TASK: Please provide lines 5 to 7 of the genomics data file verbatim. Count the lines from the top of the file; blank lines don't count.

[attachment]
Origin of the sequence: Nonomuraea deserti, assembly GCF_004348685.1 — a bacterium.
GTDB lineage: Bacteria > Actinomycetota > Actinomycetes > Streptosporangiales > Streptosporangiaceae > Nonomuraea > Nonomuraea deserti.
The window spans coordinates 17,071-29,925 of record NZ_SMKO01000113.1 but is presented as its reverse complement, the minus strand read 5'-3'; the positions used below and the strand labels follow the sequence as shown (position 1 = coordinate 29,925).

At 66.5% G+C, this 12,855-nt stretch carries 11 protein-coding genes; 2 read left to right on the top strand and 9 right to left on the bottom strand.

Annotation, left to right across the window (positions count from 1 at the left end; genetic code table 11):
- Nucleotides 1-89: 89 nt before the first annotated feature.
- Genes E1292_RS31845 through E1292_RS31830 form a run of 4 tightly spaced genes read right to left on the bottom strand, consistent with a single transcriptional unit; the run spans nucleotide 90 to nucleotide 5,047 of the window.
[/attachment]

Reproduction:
Annotation, left to right across the window (positions count from 1 at the left end; genetic code table 11):
- Nucleotides 1-89: 89 nt before the first annotated feature.
- Genes E1292_RS31845 through E1292_RS31830 form a run of 4 tightly spaced genes read right to left on the bottom strand, consistent with a single transcriptional unit; the run spans nucleotide 90 to nucleotide 5,047 of the window.